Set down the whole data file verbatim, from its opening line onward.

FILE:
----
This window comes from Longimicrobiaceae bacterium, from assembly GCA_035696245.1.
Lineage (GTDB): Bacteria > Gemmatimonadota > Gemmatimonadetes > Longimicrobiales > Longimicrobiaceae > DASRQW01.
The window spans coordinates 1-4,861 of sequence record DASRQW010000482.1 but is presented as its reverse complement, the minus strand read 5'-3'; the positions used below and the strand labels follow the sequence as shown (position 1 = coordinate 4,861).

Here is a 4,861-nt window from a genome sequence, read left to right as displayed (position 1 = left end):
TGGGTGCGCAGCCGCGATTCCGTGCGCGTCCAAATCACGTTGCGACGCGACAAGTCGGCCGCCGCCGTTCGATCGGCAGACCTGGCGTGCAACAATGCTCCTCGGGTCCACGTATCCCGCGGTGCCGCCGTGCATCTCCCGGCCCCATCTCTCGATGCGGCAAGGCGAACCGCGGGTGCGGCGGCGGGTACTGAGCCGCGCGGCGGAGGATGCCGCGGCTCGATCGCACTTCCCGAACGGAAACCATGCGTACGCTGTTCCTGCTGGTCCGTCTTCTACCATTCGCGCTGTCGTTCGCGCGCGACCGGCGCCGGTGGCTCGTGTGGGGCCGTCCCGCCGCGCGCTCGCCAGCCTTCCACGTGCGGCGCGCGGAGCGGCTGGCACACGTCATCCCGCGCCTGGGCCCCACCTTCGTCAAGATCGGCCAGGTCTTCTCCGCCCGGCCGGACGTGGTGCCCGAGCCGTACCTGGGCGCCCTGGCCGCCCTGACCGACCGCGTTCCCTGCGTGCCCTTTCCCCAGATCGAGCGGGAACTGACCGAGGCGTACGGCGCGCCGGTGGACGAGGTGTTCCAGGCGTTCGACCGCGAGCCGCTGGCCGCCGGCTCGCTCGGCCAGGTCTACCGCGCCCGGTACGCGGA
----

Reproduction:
This window comes from Longimicrobiaceae bacterium, from assembly GCA_035696245.1.
Lineage (GTDB): Bacteria > Gemmatimonadota > Gemmatimonadetes > Longimicrobiales > Longimicrobiaceae > DASRQW01.
The window spans coordinates 1-4,861 of sequence record DASRQW010000482.1 but is presented as its reverse complement, the minus strand read 5'-3'; the positions used below and the strand labels follow the sequence as shown (position 1 = coordinate 4,861).

Here is a 4,861-nt window from a genome sequence, read left to right as displayed (position 1 = left end):
TGGGTGCGCAGCCGCGATTCCGTGCGCGTCCAAATCACGTTGCGACGCGACAAGTCGGCCGCCGCCGTTCGATCGGCAGACCTGGCGTGCAACAATGCTCCTCGGGTCCACGTATCCCGCGGTGCCGCCGTGCATCTCCCGGCCCCATCTCTCGATGCGGCAAGGCGAACCGCGGGTGCGGCGGCGGGTACTGAGCCGCGCGGCGGAGGATGCCGCGGCTCGATCGCACTTCCCGAACGGAAACCATGCGTACGCTGTTCCTGCTGGTCCGTCTTCTACCATTCGCGCTGTCGTTCGCGCGCGACCGGCGCCGGTGGCTCGTGTGGGGCCGTCCCGCCGCGCGCTCGCCAGCCTTCCACGTGCGGCGCGCGGAGCGGCTGGCACACGTCATCCCGCGCCTGGGCCCCACCTTCGTCAAGATCGGCCAGGTCTTCTCCGCCCGGCCGGACGTGGTGCCCGAGCCGTACCTGGGCGCCCTGGCCGCCCTGACCGACCGCGTTCCCTGCGTGCCCTTTCCCCAGATCGAGCGGGAACTGACCGAGGCGTACGGCGCGCCGGTGGACGAGGTGTTCCAGGCGTTCGACCGCGAGCCGCTGGCCGCCGGCTCGCTCGGCCAGGTCTACCGCGCCCGGTACGCGGA